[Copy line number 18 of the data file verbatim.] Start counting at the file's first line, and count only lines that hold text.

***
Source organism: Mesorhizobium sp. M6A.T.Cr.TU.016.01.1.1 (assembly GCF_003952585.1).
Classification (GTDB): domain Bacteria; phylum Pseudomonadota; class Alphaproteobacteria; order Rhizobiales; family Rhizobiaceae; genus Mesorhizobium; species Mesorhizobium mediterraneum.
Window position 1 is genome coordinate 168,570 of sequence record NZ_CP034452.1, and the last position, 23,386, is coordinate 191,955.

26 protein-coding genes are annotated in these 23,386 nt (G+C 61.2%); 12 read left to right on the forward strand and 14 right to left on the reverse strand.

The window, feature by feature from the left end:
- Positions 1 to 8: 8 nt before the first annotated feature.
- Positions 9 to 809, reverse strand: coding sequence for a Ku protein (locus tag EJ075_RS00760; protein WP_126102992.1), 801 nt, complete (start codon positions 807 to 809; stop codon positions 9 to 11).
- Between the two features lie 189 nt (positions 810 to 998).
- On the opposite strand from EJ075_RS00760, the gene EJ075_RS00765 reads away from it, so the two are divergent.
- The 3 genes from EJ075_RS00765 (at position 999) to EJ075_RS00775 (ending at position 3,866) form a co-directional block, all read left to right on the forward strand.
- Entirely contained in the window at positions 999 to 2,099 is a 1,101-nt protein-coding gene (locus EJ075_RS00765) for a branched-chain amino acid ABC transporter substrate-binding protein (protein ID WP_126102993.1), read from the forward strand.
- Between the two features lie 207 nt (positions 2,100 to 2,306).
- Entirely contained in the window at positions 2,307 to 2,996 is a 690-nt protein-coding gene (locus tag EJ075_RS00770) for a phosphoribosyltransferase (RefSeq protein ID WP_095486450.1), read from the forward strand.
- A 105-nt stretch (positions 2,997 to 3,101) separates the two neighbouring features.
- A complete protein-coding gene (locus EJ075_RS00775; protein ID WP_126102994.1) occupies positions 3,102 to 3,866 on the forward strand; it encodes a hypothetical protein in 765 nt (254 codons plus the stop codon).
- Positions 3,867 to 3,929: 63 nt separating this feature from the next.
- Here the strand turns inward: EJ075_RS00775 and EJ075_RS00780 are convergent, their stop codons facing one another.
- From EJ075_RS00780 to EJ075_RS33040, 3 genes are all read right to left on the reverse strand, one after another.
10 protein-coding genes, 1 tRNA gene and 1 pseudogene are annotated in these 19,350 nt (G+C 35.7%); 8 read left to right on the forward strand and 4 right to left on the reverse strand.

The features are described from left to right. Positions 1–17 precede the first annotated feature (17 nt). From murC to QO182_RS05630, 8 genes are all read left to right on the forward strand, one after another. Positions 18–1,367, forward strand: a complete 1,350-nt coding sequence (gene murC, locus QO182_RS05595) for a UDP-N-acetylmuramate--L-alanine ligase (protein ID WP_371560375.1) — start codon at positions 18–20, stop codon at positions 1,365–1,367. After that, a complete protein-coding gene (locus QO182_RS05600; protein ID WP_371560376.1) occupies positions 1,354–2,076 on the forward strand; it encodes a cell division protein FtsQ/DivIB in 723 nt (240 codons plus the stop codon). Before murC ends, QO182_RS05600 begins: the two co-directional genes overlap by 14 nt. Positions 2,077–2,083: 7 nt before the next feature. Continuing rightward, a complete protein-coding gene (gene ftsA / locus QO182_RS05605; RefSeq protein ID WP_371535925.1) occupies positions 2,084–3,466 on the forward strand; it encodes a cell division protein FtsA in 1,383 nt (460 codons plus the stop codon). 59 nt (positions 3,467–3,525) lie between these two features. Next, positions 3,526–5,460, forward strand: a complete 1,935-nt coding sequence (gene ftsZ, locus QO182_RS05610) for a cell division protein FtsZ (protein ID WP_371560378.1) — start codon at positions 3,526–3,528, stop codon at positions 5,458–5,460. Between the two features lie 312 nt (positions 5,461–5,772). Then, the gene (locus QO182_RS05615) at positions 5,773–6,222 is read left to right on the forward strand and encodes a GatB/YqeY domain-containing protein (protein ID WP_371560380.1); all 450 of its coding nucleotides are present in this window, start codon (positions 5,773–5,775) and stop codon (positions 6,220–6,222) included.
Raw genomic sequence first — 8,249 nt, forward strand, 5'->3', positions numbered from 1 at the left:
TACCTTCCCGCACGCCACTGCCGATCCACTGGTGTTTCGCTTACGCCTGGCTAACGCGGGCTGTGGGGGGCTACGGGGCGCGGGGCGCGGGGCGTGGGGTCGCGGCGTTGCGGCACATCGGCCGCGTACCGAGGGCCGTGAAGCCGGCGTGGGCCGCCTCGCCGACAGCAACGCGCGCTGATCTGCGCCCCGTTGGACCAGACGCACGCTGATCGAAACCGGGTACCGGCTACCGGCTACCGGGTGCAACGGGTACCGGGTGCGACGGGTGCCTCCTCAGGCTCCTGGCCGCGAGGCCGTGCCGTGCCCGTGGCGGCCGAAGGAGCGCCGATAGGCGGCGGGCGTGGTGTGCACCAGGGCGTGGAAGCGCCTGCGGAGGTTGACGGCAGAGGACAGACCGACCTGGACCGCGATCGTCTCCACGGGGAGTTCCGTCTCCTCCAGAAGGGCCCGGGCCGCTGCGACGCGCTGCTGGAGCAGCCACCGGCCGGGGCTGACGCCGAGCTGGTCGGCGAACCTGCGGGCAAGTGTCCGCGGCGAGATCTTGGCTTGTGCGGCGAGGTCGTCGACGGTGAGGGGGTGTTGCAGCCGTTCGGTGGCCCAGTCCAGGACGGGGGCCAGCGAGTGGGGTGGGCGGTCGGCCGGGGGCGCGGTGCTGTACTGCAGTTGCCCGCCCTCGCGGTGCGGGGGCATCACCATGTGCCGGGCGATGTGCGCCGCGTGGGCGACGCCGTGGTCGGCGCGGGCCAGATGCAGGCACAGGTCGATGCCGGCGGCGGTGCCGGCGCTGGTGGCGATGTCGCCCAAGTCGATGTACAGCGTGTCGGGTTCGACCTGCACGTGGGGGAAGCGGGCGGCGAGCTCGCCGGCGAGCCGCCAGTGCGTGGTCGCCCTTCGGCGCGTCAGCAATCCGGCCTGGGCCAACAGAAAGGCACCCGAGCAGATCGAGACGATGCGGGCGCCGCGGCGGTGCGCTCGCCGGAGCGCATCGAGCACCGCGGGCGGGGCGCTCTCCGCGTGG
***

- From EJ075_RS00780 to EJ075_RS33040, 3 genes are all read right to left on the reverse strand, one after another.